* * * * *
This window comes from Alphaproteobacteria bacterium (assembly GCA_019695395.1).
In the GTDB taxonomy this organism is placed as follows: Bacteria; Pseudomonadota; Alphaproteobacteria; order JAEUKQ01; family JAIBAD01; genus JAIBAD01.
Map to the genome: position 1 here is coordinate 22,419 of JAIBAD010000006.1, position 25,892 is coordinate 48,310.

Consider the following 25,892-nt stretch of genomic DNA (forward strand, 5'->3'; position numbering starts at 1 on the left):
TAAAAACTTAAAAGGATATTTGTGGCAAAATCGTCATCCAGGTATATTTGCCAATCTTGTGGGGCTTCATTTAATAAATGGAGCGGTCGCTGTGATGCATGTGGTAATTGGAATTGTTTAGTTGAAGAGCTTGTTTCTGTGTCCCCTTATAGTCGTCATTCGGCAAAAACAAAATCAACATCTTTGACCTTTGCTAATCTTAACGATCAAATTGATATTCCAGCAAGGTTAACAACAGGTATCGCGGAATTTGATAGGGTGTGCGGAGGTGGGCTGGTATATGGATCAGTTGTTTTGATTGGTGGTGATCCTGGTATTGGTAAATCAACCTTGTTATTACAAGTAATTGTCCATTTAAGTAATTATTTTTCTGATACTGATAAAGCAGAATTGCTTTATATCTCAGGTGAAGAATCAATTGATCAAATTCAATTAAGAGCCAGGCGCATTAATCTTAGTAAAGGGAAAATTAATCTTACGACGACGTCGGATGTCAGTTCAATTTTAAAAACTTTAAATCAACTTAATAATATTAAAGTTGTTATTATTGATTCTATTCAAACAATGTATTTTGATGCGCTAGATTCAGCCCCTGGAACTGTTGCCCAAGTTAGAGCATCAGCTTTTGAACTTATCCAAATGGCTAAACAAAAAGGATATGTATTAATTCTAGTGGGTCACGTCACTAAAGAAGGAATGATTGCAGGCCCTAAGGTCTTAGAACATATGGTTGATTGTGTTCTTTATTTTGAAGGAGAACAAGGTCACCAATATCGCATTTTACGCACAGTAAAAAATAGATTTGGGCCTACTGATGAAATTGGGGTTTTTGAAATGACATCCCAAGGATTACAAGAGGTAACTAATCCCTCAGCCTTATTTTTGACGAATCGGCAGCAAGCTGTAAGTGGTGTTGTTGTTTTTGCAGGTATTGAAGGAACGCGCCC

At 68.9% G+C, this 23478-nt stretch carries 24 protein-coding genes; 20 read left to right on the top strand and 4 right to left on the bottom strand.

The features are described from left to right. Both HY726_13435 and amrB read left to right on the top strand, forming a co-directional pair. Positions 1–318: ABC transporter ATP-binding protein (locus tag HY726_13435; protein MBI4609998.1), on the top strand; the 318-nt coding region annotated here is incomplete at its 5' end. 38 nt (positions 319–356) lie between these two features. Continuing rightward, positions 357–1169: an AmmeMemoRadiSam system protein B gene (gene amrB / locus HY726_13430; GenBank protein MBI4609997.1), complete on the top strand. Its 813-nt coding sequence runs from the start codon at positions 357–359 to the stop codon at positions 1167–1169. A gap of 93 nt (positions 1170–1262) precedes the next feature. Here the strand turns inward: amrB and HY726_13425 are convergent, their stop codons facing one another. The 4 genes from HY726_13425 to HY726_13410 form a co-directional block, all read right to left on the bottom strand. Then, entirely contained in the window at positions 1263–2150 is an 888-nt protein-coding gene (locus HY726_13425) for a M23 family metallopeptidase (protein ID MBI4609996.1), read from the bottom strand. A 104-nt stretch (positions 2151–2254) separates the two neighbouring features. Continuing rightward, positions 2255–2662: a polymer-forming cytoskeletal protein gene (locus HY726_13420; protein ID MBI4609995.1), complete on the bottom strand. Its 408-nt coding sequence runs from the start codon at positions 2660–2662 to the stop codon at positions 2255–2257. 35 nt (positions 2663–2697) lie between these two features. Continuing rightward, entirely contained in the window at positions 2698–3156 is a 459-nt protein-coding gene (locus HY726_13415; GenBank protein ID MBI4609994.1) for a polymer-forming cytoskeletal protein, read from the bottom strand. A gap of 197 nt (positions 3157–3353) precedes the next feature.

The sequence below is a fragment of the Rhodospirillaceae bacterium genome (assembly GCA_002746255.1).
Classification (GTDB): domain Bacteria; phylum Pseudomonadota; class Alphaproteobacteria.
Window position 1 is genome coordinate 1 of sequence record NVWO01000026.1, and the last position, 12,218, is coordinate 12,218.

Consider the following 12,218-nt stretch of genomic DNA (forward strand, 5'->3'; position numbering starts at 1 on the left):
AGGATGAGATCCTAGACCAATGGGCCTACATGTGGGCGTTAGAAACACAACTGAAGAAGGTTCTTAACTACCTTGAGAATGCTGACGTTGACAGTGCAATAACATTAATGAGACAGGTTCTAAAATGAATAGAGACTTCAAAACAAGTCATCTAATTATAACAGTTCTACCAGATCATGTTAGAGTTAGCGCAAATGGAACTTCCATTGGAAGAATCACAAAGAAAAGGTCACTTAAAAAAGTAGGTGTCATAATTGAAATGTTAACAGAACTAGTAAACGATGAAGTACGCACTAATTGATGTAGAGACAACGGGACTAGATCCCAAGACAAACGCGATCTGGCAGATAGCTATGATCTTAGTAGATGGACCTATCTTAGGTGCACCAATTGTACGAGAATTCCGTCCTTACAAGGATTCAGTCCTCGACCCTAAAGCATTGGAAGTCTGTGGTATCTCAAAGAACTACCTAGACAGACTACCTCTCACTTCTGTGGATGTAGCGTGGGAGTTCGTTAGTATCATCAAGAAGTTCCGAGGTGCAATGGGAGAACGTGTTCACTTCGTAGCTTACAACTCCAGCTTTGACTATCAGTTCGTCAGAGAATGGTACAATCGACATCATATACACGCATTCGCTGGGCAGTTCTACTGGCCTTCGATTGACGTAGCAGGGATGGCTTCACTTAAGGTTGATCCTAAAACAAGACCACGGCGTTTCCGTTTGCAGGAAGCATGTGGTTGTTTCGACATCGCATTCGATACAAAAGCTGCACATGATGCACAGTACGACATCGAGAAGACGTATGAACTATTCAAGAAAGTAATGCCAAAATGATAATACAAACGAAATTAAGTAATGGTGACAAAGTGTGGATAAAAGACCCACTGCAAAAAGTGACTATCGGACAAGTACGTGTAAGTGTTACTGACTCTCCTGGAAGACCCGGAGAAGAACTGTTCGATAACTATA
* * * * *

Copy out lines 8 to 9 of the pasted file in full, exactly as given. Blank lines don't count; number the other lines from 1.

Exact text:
The sequence below is a fragment of the Rhodospirillaceae bacterium genome (assembly GCA_002746255.1).
Classification (GTDB): domain Bacteria; phylum Pseudomonadota; class Alphaproteobacteria.